Core Components

Resilience Hubs are like snowflakes, no two are alike. The core components of a Resilience Hub are intended to provide a frame for a human-centric approach to Resilience Hub implementation, but each community will have different sets of goals and priorities.

Five Foundational Areas

Resilience Hubs are built out around five Foundational Areas. Excluding any of the areas below, or focusing solely on hard infrastructure components such as solar power and site weatherization, for example, runs the risk of putting hazards over humans and bypassing components fundamental to enhancing wellbeing day-to-day and growing community adaptive capacity. To optimize community outcomes, a holistic approach is key.

Services & Programming

Offering additional services and programs that build relationships, promote community preparedness, and improve residents’ health and well-being.

Communications

Ensuring the ability to communicate within and outside the service area year-around and especially during disruptions and throughout recovery.

Building & Landscapes

Strengthening the resilience of the facility to ensure that it meets operational goals in all conditions.

Power

Ensuring reliable backup power to the facility during a hazard while also improving the cost-effectiveness and sustainability of operations in all three operating modes.

Operations

Ensuring personnel and processes are in place to operate the facility in all three modes. 


Three Options for Resilience Hubs

Resilience is never complete, nor is a Resilience Hub. By nature, Resilience Hub components will evolve over time to align with changing climates, contexts, and hyper-local needs and assets. Identifying core ‘base’ hub components in addition to longer term ‘optimal’ and ‘ideal’ site elements helps to move away from a ‘check box’ approach by identifying a pathway of incremental steps for site implementation.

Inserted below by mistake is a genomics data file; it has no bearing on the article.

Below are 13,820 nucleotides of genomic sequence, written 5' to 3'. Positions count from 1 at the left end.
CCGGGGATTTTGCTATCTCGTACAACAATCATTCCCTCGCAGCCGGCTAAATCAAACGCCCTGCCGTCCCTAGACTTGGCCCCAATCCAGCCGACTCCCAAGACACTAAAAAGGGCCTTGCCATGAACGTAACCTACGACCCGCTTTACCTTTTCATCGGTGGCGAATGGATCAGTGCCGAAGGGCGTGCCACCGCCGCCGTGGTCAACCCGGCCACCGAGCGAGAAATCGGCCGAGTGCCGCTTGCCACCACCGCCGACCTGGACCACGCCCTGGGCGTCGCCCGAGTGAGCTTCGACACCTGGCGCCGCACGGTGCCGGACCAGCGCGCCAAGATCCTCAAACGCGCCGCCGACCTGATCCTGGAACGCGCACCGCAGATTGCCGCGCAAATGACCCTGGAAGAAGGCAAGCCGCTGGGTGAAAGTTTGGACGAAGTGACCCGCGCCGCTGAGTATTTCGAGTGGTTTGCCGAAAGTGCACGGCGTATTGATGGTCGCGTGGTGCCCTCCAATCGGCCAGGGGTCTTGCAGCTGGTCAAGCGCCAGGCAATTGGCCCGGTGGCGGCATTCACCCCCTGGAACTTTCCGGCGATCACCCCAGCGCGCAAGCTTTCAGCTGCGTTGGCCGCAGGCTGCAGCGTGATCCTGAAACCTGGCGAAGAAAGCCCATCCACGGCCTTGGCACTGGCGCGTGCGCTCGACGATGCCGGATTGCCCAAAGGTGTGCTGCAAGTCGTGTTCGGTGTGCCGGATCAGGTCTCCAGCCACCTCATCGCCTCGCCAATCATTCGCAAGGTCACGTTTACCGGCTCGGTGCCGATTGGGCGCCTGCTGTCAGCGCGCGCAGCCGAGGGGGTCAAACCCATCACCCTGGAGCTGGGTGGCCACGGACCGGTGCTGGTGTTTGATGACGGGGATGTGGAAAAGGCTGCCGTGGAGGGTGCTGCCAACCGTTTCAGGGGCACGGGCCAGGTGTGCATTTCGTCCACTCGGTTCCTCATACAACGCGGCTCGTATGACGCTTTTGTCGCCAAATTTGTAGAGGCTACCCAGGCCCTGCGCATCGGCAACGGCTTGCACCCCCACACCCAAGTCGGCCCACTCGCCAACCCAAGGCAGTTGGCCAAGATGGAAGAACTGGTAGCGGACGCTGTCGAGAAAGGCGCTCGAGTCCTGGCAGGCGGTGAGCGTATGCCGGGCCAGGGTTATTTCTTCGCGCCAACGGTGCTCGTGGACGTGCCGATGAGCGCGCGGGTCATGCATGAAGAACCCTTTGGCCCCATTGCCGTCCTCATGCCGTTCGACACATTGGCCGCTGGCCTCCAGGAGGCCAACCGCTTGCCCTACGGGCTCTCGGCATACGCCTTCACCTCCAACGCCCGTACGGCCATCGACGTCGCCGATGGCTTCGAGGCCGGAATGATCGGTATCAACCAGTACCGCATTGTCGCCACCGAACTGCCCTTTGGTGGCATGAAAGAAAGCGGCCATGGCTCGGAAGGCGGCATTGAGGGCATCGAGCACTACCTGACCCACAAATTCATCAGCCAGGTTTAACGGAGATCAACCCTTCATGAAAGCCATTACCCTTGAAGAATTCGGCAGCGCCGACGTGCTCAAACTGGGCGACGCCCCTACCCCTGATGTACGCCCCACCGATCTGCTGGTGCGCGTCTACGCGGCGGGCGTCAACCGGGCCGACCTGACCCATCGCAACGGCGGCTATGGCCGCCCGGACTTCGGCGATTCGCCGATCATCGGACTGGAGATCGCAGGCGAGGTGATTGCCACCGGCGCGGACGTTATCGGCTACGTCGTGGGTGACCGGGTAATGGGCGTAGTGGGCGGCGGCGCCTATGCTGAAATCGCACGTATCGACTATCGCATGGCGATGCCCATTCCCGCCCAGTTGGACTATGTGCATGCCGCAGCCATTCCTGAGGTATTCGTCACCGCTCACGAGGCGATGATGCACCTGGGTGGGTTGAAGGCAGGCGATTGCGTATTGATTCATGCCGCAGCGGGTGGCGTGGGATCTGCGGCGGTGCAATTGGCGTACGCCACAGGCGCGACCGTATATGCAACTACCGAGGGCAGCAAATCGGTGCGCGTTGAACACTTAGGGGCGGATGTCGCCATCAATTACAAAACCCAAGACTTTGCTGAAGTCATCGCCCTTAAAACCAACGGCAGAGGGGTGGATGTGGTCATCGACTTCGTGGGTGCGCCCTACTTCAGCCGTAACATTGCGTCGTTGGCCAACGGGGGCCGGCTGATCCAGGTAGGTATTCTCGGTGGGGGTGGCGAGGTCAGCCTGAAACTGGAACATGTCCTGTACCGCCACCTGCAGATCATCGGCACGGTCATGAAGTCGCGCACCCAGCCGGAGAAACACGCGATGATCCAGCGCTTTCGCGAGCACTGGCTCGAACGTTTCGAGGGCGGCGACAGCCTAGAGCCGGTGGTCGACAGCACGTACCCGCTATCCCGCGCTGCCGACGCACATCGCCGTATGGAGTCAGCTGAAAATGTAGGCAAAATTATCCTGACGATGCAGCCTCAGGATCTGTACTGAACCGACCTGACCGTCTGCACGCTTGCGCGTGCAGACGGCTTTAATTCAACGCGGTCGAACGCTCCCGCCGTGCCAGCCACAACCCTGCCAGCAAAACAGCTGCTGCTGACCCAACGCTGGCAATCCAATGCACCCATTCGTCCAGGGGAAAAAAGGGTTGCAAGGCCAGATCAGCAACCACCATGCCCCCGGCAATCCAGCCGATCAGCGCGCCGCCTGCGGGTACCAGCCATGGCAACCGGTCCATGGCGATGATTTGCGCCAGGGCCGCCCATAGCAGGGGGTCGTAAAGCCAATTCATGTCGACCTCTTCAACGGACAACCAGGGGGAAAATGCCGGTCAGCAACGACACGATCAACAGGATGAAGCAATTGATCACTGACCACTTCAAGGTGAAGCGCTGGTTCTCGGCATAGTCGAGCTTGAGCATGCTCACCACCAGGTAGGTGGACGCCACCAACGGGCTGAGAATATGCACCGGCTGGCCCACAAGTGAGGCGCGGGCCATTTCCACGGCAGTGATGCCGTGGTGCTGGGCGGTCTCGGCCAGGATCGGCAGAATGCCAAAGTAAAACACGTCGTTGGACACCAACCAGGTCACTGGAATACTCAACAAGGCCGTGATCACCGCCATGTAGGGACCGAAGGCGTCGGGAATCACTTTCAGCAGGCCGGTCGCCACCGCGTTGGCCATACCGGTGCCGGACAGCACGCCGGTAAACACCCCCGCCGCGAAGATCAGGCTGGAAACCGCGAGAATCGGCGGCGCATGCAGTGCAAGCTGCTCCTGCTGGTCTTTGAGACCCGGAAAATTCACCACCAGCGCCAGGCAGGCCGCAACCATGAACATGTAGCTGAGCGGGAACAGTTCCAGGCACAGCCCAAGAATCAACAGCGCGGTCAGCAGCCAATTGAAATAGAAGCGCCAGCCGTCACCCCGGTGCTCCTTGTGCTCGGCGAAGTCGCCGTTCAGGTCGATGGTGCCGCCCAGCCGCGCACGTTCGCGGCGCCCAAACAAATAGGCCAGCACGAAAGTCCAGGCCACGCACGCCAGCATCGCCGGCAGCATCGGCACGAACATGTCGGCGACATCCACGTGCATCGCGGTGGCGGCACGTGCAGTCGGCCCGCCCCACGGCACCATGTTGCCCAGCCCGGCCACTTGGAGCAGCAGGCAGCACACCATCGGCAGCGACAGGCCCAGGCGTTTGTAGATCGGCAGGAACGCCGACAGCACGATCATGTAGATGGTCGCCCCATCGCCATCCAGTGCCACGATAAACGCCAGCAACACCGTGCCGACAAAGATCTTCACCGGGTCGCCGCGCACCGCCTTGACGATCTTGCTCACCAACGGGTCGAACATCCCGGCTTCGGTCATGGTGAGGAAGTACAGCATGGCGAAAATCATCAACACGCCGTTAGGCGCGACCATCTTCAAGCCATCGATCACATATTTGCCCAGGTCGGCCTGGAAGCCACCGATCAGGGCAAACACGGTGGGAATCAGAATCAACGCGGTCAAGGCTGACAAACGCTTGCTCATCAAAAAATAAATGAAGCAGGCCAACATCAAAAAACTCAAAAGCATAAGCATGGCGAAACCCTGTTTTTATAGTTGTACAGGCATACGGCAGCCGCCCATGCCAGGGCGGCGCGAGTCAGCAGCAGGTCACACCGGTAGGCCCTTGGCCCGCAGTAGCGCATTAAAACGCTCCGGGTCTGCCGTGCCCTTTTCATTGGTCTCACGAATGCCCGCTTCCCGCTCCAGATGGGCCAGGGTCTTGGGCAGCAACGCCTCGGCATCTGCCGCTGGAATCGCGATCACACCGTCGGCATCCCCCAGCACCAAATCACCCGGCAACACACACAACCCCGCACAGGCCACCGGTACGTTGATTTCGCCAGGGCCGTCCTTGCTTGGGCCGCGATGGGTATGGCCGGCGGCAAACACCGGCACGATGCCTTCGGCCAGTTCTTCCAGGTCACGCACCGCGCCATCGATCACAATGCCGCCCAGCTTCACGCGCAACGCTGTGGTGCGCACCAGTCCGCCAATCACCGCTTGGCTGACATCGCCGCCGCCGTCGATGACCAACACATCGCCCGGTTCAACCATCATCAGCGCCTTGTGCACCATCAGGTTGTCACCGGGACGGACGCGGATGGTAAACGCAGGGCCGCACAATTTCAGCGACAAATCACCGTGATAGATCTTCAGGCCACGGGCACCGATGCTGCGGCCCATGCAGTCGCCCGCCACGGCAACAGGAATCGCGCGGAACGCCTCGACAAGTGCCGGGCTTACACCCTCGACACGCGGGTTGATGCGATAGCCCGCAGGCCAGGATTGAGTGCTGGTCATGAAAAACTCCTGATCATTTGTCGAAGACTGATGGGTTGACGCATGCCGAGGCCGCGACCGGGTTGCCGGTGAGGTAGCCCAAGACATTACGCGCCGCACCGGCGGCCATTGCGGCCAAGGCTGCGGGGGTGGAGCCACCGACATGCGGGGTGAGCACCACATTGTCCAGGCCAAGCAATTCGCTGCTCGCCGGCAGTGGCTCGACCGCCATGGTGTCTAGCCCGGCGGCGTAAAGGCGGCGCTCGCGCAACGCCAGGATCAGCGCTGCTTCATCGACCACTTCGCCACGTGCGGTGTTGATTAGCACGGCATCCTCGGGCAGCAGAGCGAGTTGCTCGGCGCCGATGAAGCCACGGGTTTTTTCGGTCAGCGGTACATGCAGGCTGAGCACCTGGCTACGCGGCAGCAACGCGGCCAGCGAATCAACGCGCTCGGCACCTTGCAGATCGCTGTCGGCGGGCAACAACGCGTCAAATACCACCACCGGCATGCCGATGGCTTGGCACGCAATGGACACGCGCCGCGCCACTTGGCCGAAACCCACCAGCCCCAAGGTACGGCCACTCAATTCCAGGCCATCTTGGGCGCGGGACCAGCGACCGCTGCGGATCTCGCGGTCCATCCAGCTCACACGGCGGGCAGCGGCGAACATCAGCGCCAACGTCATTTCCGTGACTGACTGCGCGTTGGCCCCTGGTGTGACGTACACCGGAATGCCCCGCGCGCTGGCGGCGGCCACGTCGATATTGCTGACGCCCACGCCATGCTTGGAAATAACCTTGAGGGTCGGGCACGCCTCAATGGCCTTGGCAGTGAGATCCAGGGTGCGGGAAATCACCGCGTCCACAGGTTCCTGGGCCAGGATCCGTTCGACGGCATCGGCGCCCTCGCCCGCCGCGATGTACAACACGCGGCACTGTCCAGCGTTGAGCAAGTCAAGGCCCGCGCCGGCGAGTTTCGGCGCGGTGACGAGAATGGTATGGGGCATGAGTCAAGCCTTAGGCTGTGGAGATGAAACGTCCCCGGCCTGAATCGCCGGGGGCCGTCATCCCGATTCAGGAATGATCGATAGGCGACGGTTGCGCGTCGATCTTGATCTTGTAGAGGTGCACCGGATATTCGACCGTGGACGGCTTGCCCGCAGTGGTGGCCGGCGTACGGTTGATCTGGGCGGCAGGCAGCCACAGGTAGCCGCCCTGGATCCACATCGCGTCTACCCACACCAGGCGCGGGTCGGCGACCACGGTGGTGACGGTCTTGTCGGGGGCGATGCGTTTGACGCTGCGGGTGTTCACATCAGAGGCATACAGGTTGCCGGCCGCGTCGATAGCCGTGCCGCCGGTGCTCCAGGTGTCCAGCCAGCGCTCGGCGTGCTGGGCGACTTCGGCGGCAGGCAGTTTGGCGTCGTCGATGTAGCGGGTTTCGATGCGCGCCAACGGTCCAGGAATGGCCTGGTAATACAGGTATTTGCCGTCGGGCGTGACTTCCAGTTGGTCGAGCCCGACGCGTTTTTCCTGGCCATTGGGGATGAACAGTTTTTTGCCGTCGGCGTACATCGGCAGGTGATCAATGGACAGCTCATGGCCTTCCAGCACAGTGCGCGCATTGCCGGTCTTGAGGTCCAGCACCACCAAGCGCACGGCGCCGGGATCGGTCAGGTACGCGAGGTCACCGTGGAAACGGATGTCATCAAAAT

Base

Sites meet the minimum criteria for being a Resilience Hub across all three resilience modes including:

  • Strong community support and leadership
  • A site that is well-trusted
  • A building or set of buildings
  • Resilient energy systems
  • Resilient communications systems
  • Base programming and services co-developed with community

Optimal

Site meets all the minimum criteria set for the Base Hub but will also incorporate a range of expanded services and resilience-enhancing retrofits. Illustrate components include:

  • Water capture and filtration onsite
  • Air filtration
  • Solar with battery backup
  • Community gardens 

Ideal

Ideally Resilience Hubs will have (and meet) ambitious goals that provide community benefits year-round. Illustrative ambitious goals, co-developed with community members and partners, include:

  • Greywater reuse onsite
  • Biophilic design standards
  • Net zero energy
  • Having community solar benefits for the surrounding community.

Progress Reports

Progress Reports offer a snapshot of Resilience Hub implementation progress for various Resilience Hub sites part of USDN’s Community of Practice. These Progress Reports will be updated over time as site components and needs evolve.

Click below to access a the affiliated progress report for each site.

Faunteroy Center, Washington D.C. Progress Report
Boyle Heights Arts Conservancy, Los Angeles CA Progress Report
Cambridge Community Center Resilience Hub, Cambridge MA Progress Report
Tempe Resilience Hub, AZ Progress Report
COMING SOON: Metropolitan Library Resilience Hub, Fulton County GA
COMING SOON: Orlando Resilience Hubs, Orlando FL

Additional resources and insights are available to member and partners in the Resilience Hub community of practice. To get involved, click here.


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